I'm working with a module that requires me to keep the CS pin active during the whole transmission process that consists of sending a few commands in order to do one task. The module is NRF24L01.
For example, if I want to write data to a register, I have to bring CS pin low, send a write-to-register command with the register's address, send another byte of data with the values I want to put in that particular register, and then bring the CS pin high. I assume that this can be simply done with the SCB_SpiUartPutArray(const uint16/uint8 wrBuf, uint32 count) command.
However, when I want to read data from a register, I have to bring the CS pin low, send a read-from-register command with the register's address, send dummy byte(s), receive data, and then bring the CS pin high. I probably don't understand SPI communication good enough, but I'd like to know how I'm supposed to do such operation.
With the CS pin active, the NRF module sends data back after receiving commands* etc., so I'm assuming I simply have to use the aforementioned SCB_SpiUartPutArray function to send the command and dummy bytes, and the data received will be already waiting in the RX FIFO to be read out using SCB_SpiUartReadRxData() command.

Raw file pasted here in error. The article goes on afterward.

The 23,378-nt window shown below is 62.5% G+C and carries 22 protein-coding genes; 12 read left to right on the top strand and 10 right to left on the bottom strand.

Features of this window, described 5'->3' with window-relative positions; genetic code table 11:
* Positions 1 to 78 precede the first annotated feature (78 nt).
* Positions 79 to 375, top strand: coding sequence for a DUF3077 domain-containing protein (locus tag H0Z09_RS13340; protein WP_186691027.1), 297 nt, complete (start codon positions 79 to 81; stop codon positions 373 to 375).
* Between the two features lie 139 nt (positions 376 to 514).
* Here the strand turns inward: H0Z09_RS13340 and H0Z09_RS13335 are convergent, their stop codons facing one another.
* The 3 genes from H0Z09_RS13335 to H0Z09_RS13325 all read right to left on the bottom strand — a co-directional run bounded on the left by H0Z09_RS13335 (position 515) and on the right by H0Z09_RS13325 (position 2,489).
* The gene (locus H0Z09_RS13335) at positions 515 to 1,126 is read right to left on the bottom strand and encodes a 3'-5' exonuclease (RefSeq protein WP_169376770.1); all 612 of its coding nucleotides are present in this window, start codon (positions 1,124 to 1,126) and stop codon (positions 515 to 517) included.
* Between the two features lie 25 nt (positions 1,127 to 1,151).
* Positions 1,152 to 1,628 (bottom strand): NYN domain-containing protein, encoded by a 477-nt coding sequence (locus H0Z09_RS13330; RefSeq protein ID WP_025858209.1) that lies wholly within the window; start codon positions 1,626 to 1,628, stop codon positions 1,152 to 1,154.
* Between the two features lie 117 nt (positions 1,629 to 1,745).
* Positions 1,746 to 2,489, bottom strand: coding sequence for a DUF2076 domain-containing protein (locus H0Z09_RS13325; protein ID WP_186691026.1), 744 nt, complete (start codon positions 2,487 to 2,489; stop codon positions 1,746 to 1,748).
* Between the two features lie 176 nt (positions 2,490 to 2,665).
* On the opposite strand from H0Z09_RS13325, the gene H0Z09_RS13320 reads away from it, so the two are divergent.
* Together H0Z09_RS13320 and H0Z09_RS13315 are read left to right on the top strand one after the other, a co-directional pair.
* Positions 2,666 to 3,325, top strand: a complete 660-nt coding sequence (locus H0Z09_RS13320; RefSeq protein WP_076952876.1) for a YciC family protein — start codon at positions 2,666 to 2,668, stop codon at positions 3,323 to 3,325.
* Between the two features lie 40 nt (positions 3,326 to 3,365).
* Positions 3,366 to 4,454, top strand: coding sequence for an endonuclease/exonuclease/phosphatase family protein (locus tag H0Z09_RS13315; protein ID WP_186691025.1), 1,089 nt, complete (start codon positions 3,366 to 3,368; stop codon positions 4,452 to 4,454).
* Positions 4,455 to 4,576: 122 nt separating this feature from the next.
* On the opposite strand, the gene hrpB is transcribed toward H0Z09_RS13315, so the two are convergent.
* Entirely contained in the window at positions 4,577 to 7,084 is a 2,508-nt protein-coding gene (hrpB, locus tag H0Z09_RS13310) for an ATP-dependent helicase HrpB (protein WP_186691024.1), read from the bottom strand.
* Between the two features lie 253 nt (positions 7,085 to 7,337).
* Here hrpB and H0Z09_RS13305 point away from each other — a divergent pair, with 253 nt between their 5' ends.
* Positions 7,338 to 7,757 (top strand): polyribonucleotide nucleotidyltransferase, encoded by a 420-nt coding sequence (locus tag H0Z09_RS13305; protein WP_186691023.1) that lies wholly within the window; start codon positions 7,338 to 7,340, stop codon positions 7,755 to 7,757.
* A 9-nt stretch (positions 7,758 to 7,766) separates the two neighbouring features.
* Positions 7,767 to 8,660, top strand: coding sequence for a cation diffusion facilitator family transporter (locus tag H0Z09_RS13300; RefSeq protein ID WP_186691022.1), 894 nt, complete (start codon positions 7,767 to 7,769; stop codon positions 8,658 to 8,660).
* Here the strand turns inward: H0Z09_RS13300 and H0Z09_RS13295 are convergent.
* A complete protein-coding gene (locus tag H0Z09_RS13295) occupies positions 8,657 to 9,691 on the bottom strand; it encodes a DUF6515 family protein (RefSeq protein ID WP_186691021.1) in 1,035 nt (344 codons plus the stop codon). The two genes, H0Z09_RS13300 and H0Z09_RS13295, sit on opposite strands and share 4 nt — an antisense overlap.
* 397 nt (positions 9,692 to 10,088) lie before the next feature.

Is this the correct way it works? Please, correct me if I'm wrong, and thanks in advance.
* Actually it sends data back after every command. It ALWAYS sends back the STATUS register.
Youtube has a number of video trainings on SPI.
If you are going to work with serial busses a logic analyer very useful.
This is just one of many using Saleae (free software for download) and
Yes, its exactly as you describe. SPI has no specific 'read' function. Its always the master writing and the slave answering - its just that some bytes might be dummy content. Use the SPIBusIsBusy() function to wait for the end of the SPI transfer.
One caveat though: when you are using a buffer larger than 8 bytes, its handled by software. If then the SPI clock is fast enough, sending data out might be faster than the ISR can deliver new data, and the SELECT signal goes high again inbetween the bytes. (might even happen with the hardware buffer when data cannot be put fast enough into the TX FIFO)